Recently, my wife and I attended a college-planning event at our son’s high school. It doesn’t seem all that long ago that Andre was 5 and we were taking notes at an orientation session for parents of new kindergarteners, but here we are. He’s 17 now and, with a little luck and a lot of our money, he’ll be heading off to college next year.
There is only a little time left to comment on a petition for exemption from the third-class medical requirement for pilots flying recreationally. The exemption petition was submitted to the FAA by the Experimental Aircraft Association and the Aircraft Owners and Pilots Association, and the comment period closes on July 2. As of June 25, there were more than 3,300 comments, but the more comments received, the more the FAA might pay attention.
Saturday was a nice day in Chicago. The temperature and humidity belied what should normally have been the front end of the hot, Midwest summer season. It was simply beautiful and BC, my two-year-old Harley Fat Boy, was projecting a subconscious message to me, “Let’s go ride, writer-boy.”
Like most professionals of advancing years, I get fairly inundated with offers of newsletters from financial advisors and stock pickers. One of them is Stephen Leeb’s The Cash Cow.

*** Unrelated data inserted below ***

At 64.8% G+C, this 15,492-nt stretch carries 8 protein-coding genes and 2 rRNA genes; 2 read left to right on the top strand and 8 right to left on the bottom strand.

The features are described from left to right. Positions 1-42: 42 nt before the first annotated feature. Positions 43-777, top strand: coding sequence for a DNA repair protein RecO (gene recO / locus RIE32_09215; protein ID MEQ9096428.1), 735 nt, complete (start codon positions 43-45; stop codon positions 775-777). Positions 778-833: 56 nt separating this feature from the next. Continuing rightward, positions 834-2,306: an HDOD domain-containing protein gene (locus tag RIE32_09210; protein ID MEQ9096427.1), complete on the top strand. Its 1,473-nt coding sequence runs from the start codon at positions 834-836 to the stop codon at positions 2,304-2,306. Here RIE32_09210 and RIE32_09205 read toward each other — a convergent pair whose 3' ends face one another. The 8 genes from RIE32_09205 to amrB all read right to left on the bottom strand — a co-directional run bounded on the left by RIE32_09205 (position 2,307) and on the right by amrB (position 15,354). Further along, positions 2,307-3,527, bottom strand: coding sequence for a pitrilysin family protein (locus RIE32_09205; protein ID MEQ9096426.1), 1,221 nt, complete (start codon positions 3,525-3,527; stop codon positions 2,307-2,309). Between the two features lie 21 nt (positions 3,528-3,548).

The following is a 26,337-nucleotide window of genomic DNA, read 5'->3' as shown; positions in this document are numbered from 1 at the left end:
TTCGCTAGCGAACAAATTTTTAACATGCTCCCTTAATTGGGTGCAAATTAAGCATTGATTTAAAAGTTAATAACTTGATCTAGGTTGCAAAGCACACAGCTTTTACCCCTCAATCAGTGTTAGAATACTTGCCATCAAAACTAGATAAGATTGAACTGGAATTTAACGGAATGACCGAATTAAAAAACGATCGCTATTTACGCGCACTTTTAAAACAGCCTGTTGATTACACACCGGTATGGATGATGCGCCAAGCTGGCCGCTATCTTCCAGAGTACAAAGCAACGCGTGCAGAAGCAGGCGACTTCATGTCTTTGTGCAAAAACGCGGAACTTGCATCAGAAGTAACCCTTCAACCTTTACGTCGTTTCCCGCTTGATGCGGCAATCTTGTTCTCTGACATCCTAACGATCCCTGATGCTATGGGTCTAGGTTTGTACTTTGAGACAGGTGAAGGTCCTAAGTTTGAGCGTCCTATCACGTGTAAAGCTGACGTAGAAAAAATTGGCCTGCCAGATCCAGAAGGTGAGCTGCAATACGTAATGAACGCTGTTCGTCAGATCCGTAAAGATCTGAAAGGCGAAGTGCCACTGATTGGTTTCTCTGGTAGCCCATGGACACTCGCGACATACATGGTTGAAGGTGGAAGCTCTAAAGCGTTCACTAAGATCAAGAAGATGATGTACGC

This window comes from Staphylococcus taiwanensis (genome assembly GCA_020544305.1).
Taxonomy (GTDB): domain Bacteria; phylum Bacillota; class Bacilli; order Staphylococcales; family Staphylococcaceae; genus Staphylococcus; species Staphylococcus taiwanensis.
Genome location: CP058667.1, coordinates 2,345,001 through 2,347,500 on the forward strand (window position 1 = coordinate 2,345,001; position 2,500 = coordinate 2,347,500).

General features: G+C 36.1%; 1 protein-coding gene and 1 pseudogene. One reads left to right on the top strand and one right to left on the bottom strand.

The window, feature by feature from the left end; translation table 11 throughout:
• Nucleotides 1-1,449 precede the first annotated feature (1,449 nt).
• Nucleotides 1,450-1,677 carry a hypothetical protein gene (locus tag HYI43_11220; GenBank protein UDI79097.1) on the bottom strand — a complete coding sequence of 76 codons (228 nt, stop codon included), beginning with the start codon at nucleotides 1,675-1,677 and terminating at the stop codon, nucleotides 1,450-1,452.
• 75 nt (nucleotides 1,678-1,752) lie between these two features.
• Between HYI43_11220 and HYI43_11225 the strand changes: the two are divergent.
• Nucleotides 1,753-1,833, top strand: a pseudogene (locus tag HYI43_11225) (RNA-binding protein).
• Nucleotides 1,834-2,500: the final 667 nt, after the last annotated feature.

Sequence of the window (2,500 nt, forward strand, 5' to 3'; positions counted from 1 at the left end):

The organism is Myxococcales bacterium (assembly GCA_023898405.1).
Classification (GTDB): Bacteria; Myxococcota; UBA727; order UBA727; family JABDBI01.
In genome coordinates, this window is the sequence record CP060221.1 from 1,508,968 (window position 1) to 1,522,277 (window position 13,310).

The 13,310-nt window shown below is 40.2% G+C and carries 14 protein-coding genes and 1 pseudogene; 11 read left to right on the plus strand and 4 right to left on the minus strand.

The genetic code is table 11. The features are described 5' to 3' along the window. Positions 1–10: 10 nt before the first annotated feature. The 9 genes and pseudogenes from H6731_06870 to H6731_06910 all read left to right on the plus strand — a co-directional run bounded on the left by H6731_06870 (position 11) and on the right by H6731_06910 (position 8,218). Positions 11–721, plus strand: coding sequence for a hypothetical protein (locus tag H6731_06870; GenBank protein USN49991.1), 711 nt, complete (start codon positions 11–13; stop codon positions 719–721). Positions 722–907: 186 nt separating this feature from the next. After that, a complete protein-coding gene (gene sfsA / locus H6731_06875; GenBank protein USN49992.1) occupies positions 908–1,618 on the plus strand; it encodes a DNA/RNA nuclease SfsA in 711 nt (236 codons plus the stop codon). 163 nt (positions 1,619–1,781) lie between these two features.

The scope clause language in the tentative settlement reached between the Air Line Pilots Association and Delta Air Lines in May at first looked like a positive development for all involved.
Rockwell Collins CEO Clay Jones may not be a pessimist when it comes to the Next Generation Air Transportation System (NextGen). But the leader of one of the world’s major avionics manufacturers is not brimming with optimism either.
Florida congressman John Mica is still tilting at the Transportation Security Administration’s windmills, but time may be fleeting.
Stress is all around us these days. Probably nowhere more so than in the pack ’em in, move ’em out world that travel by air has become–at least for those unfortunate enough not to have access to their own aircraft or private charter.
For as long as I can remember, I’ve been a slave to lists. I have to-do lists all over my apartment and all over my desk, and I rarely leave home to run any sort of errand without a list in hand. My current system involves taking a few minutes at the end of each day to reconcile all of my lists with one master list—and then I start over the next morning.
My relationship with rock and roll—which began when I was in grade school and watching American Bandstand in the 1950s—deepened in the next decade as the music and I hit our teenage years. I started collecting records, attending lots of concerts and eventually writing about popular music for magazines and newspapers. I loved the sounds of rock and—being a typically rebellious teenager—I also loved the attitude.